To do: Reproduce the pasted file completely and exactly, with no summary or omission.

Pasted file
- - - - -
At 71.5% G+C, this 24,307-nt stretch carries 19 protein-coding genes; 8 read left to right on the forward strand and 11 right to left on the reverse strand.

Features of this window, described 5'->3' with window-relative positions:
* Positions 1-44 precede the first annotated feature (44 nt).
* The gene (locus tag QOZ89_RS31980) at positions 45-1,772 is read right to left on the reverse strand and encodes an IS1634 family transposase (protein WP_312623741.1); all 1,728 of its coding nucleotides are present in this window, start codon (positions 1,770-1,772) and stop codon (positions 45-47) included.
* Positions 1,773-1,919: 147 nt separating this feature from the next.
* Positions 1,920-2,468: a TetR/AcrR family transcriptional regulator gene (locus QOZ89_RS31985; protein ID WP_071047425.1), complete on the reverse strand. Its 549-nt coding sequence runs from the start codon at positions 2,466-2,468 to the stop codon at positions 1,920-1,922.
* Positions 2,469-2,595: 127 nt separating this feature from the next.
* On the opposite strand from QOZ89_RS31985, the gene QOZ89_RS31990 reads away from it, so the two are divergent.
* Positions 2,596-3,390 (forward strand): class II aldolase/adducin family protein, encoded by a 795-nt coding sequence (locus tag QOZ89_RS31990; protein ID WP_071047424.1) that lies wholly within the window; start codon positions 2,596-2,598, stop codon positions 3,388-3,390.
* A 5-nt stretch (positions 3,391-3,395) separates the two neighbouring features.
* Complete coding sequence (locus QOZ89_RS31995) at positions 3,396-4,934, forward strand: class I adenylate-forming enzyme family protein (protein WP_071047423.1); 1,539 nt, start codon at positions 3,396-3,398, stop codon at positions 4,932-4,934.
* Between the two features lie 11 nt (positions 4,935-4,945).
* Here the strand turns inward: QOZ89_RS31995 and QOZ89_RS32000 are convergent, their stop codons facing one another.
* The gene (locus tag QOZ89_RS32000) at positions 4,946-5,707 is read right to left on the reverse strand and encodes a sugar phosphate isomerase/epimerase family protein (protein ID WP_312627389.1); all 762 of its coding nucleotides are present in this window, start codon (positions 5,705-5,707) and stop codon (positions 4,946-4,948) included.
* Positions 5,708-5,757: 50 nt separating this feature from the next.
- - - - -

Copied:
At 71.5% G+C, this 24,307-nt stretch carries 19 protein-coding genes; 8 read left to right on the forward strand and 11 right to left on the reverse strand.

Features of this window, described 5'->3' with window-relative positions:
* Positions 1-44 precede the first annotated feature (44 nt).
* The gene (locus tag QOZ89_RS31980) at positions 45-1,772 is read right to left on the reverse strand and encodes an IS1634 family transposase (protein WP_312623741.1); all 1,728 of its coding nucleotides are present in this window, start codon (positions 1,770-1,772) and stop codon (positions 45-47) included.
* Positions 1,773-1,919: 147 nt separating this feature from the next.
* Positions 1,920-2,468: a TetR/AcrR family transcriptional regulator gene (locus QOZ89_RS31985; protein ID WP_071047425.1), complete on the reverse strand. Its 549-nt coding sequence runs from the start codon at positions 2,466-2,468 to the stop codon at positions 1,920-1,922.
* Positions 2,469-2,595: 127 nt separating this feature from the next.
* On the opposite strand from QOZ89_RS31985, the gene QOZ89_RS31990 reads away from it, so the two are divergent.
* Positions 2,596-3,390 (forward strand): class II aldolase/adducin family protein, encoded by a 795-nt coding sequence (locus tag QOZ89_RS31990; protein ID WP_071047424.1) that lies wholly within the window; start codon positions 2,596-2,598, stop codon positions 3,388-3,390.
* A 5-nt stretch (positions 3,391-3,395) separates the two neighbouring features.
* Complete coding sequence (locus QOZ89_RS31995) at positions 3,396-4,934, forward strand: class I adenylate-forming enzyme family protein (protein WP_071047423.1); 1,539 nt, start codon at positions 3,396-3,398, stop codon at positions 4,932-4,934.
* Between the two features lie 11 nt (positions 4,935-4,945).
* Here the strand turns inward: QOZ89_RS31995 and QOZ89_RS32000 are convergent, their stop codons facing one another.
* The gene (locus tag QOZ89_RS32000) at positions 4,946-5,707 is read right to left on the reverse strand and encodes a sugar phosphate isomerase/epimerase family protein (protein ID WP_312627389.1); all 762 of its coding nucleotides are present in this window, start codon (positions 5,705-5,707) and stop codon (positions 4,946-4,948) included.
* Positions 5,708-5,757: 50 nt separating this feature from the next.